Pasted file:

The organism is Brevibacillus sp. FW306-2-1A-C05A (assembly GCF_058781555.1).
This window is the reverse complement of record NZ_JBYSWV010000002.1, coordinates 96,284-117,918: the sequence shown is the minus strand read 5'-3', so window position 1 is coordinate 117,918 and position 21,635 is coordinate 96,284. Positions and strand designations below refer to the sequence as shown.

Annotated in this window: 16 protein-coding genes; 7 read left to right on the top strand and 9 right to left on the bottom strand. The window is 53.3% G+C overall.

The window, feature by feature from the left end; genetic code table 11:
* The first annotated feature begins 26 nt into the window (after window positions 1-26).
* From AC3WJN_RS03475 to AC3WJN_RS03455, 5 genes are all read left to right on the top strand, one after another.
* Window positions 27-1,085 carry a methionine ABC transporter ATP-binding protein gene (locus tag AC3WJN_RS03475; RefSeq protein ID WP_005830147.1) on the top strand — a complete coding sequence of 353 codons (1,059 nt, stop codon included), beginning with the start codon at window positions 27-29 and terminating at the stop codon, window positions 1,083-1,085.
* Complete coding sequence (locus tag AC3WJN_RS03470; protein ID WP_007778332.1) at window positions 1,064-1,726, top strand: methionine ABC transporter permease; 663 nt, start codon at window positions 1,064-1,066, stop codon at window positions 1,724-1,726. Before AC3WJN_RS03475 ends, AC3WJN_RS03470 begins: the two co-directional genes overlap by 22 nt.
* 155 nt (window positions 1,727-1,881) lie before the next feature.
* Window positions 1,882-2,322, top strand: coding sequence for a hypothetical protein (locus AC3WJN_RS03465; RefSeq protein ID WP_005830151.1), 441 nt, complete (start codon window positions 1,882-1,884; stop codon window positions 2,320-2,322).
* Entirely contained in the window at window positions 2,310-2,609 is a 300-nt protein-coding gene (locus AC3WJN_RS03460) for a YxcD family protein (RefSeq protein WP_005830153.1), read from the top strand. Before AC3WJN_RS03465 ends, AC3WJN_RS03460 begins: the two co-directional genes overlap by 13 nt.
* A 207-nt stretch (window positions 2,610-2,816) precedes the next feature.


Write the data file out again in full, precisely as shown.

The organism is Brevibacillus sp. FW306-2-1A-C05A (assembly GCF_058781555.1).
This window is the reverse complement of record NZ_JBYSWV010000002.1, coordinates 96,284-117,918: the sequence shown is the minus strand read 5'-3', so window position 1 is coordinate 117,918 and position 21,635 is coordinate 96,284. Positions and strand designations below refer to the sequence as shown.

Annotated in this window: 16 protein-coding genes; 7 read left to right on the top strand and 9 right to left on the bottom strand. The window is 53.3% G+C overall.

The window, feature by feature from the left end; genetic code table 11:
* The first annotated feature begins 26 nt into the window (after window positions 1-26).
* From AC3WJN_RS03475 to AC3WJN_RS03455, 5 genes are all read left to right on the top strand, one after another.
* Window positions 27-1,085 carry a methionine ABC transporter ATP-binding protein gene (locus tag AC3WJN_RS03475; RefSeq protein ID WP_005830147.1) on the top strand — a complete coding sequence of 353 codons (1,059 nt, stop codon included), beginning with the start codon at window positions 27-29 and terminating at the stop codon, window positions 1,083-1,085.
* Complete coding sequence (locus tag AC3WJN_RS03470; protein ID WP_007778332.1) at window positions 1,064-1,726, top strand: methionine ABC transporter permease; 663 nt, start codon at window positions 1,064-1,066, stop codon at window positions 1,724-1,726. Before AC3WJN_RS03475 ends, AC3WJN_RS03470 begins: the two co-directional genes overlap by 22 nt.
* 155 nt (window positions 1,727-1,881) lie before the next feature.
* Window positions 1,882-2,322, top strand: coding sequence for a hypothetical protein (locus AC3WJN_RS03465; RefSeq protein ID WP_005830151.1), 441 nt, complete (start codon window positions 1,882-1,884; stop codon window positions 2,320-2,322).
* Entirely contained in the window at window positions 2,310-2,609 is a 300-nt protein-coding gene (locus AC3WJN_RS03460) for a YxcD family protein (RefSeq protein WP_005830153.1), read from the top strand. Before AC3WJN_RS03465 ends, AC3WJN_RS03460 begins: the two co-directional genes overlap by 13 nt.
* A 207-nt stretch (window positions 2,610-2,816) precedes the next feature.